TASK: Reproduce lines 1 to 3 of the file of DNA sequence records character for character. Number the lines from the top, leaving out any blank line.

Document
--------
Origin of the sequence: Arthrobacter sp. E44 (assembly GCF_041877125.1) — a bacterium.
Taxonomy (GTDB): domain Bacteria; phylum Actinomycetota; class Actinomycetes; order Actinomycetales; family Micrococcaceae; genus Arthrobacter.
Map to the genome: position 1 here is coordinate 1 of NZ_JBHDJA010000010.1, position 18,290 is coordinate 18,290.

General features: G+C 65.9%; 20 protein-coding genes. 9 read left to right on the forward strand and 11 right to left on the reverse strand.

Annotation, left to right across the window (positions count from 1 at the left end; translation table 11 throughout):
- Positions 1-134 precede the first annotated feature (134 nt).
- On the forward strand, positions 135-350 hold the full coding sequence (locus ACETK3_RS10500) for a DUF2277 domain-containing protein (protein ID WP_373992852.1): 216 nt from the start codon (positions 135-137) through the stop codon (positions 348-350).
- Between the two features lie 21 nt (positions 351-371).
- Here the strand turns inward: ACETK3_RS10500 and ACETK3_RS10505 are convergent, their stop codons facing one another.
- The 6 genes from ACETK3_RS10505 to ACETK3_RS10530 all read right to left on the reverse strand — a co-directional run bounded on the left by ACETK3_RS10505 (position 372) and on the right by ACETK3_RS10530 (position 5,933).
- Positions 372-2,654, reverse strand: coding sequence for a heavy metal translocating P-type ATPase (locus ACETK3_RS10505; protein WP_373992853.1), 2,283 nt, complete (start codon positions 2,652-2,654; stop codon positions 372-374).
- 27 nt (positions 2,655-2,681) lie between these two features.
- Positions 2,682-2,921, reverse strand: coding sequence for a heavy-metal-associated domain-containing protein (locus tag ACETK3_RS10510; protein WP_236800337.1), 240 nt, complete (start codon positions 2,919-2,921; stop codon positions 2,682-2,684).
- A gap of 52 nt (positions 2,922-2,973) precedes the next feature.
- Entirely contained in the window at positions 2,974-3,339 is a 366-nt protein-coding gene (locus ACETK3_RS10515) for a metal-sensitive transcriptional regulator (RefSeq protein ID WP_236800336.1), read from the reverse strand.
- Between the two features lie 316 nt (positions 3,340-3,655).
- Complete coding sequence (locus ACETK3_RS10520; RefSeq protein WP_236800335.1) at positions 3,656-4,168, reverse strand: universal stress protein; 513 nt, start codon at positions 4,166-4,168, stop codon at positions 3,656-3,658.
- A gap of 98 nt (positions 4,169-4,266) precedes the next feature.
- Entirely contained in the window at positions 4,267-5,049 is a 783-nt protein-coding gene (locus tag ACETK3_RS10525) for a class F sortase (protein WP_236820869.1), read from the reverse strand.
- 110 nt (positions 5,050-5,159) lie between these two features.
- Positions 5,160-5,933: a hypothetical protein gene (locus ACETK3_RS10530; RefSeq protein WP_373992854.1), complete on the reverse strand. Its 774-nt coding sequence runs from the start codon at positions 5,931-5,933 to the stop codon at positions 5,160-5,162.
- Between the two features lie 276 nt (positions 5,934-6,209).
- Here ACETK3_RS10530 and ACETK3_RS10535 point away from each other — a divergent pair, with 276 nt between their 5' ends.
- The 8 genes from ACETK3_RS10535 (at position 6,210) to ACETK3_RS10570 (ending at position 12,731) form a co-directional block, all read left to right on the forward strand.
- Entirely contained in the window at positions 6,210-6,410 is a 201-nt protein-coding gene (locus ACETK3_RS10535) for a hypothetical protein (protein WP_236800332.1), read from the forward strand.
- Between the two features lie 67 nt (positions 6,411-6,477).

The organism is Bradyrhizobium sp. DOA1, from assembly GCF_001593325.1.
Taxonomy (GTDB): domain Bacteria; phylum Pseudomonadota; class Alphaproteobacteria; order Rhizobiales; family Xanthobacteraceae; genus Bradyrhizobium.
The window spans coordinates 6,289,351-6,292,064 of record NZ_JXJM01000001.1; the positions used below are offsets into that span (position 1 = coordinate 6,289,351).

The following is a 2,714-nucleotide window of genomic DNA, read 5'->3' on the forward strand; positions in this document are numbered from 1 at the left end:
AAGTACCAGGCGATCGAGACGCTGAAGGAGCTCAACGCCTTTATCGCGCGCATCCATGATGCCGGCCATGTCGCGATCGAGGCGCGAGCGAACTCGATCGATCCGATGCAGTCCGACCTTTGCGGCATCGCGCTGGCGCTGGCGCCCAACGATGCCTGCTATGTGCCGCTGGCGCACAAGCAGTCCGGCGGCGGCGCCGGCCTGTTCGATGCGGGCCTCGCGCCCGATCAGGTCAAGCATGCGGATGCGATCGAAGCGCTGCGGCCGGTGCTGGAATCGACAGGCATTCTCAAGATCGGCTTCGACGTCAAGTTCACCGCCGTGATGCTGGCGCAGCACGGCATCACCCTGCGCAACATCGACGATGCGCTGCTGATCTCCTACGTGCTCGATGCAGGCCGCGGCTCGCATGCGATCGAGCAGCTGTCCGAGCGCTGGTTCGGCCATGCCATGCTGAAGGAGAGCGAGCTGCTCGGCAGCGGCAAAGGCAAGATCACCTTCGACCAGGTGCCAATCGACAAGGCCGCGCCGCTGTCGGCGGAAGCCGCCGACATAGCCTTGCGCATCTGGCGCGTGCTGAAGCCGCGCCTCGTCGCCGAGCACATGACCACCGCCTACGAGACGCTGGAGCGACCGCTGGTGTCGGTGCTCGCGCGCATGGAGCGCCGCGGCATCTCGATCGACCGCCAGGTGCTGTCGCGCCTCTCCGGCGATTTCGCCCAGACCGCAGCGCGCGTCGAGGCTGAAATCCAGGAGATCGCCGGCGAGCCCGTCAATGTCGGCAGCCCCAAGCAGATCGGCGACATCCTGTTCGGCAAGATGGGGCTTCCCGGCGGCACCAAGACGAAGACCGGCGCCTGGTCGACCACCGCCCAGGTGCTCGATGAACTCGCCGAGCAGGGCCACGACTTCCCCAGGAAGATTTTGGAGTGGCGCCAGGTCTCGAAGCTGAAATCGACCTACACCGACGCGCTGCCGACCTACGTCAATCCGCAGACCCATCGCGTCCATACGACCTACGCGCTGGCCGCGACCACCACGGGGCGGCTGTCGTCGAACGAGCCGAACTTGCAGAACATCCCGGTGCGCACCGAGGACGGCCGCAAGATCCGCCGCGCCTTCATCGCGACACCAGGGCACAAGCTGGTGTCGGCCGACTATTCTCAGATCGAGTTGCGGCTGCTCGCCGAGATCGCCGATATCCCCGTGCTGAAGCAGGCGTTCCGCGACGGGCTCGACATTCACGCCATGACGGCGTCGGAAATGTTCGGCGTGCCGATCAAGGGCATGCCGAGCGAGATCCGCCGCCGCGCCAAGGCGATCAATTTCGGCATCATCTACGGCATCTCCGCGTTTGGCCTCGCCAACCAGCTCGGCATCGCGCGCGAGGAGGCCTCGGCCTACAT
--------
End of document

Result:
Origin of the sequence: Arthrobacter sp. E44 (assembly GCF_041877125.1) — a bacterium.
Taxonomy (GTDB): domain Bacteria; phylum Actinomycetota; class Actinomycetes; order Actinomycetales; family Micrococcaceae; genus Arthrobacter.
Map to the genome: position 1 here is coordinate 1 of NZ_JBHDJA010000010.1, position 18,290 is coordinate 18,290.